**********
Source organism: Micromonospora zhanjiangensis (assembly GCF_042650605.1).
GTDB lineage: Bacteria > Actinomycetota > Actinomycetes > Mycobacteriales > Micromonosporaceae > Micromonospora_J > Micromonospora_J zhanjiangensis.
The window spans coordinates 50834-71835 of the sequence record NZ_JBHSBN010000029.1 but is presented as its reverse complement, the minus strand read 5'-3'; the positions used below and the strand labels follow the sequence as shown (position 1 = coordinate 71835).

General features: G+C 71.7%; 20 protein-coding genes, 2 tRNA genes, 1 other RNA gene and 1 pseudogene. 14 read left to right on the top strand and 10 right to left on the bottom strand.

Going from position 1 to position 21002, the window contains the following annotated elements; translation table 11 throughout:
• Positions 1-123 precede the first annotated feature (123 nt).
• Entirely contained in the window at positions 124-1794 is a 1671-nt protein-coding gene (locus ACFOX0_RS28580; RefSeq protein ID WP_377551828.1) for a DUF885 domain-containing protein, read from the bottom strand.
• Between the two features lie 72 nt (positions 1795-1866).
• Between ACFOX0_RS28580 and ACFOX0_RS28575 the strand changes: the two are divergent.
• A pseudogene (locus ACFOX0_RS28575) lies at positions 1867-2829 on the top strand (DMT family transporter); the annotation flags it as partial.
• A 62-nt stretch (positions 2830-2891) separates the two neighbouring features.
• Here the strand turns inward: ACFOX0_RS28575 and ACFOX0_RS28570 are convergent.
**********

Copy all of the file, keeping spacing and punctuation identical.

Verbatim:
Source organism: Micromonospora zhanjiangensis (assembly GCF_042650605.1).
GTDB lineage: Bacteria > Actinomycetota > Actinomycetes > Mycobacteriales > Micromonosporaceae > Micromonospora_J > Micromonospora_J zhanjiangensis.
The window spans coordinates 50834-71835 of the sequence record NZ_JBHSBN010000029.1 but is presented as its reverse complement, the minus strand read 5'-3'; the positions used below and the strand labels follow the sequence as shown (position 1 = coordinate 71835).

General features: G+C 71.7%; 20 protein-coding genes, 2 tRNA genes, 1 other RNA gene and 1 pseudogene. 14 read left to right on the top strand and 10 right to left on the bottom strand.

Going from position 1 to position 21002, the window contains the following annotated elements; translation table 11 throughout:
• Positions 1-123 precede the first annotated feature (123 nt).
• Entirely contained in the window at positions 124-1794 is a 1671-nt protein-coding gene (locus ACFOX0_RS28580; RefSeq protein ID WP_377551828.1) for a DUF885 domain-containing protein, read from the bottom strand.
• Between the two features lie 72 nt (positions 1795-1866).
• Between ACFOX0_RS28580 and ACFOX0_RS28575 the strand changes: the two are divergent.
• A pseudogene (locus ACFOX0_RS28575) lies at positions 1867-2829 on the top strand (DMT family transporter); the annotation flags it as partial.
• A 62-nt stretch (positions 2830-2891) separates the two neighbouring features.
• Here the strand turns inward: ACFOX0_RS28575 and ACFOX0_RS28570 are convergent.